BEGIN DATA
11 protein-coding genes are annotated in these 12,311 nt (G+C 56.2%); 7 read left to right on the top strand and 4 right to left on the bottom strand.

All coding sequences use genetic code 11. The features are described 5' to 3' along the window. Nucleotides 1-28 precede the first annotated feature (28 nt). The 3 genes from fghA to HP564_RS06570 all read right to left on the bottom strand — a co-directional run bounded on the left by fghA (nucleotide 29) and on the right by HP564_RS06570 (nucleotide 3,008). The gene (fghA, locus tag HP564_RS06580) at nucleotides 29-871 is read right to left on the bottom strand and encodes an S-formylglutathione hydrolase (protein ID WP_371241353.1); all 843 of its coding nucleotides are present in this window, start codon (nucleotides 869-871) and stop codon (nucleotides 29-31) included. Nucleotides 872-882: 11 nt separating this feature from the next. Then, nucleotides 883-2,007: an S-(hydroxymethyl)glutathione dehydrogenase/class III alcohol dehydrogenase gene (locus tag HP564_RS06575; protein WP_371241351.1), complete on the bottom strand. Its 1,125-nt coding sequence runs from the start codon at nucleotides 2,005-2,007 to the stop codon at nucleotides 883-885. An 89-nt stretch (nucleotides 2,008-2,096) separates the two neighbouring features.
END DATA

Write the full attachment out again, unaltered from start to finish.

11 protein-coding genes are annotated in these 12,311 nt (G+C 56.2%); 7 read left to right on the top strand and 4 right to left on the bottom strand.

All coding sequences use genetic code 11. The features are described 5' to 3' along the window. Nucleotides 1-28 precede the first annotated feature (28 nt). The 3 genes from fghA to HP564_RS06570 all read right to left on the bottom strand — a co-directional run bounded on the left by fghA (nucleotide 29) and on the right by HP564_RS06570 (nucleotide 3,008). The gene (fghA, locus tag HP564_RS06580) at nucleotides 29-871 is read right to left on the bottom strand and encodes an S-formylglutathione hydrolase (protein ID WP_371241353.1); all 843 of its coding nucleotides are present in this window, start codon (nucleotides 869-871) and stop codon (nucleotides 29-31) included. Nucleotides 872-882: 11 nt separating this feature from the next. Then, nucleotides 883-2,007: an S-(hydroxymethyl)glutathione dehydrogenase/class III alcohol dehydrogenase gene (locus tag HP564_RS06575; protein WP_371241351.1), complete on the bottom strand. Its 1,125-nt coding sequence runs from the start codon at nucleotides 2,005-2,007 to the stop codon at nucleotides 883-885. An 89-nt stretch (nucleotides 2,008-2,096) separates the two neighbouring features.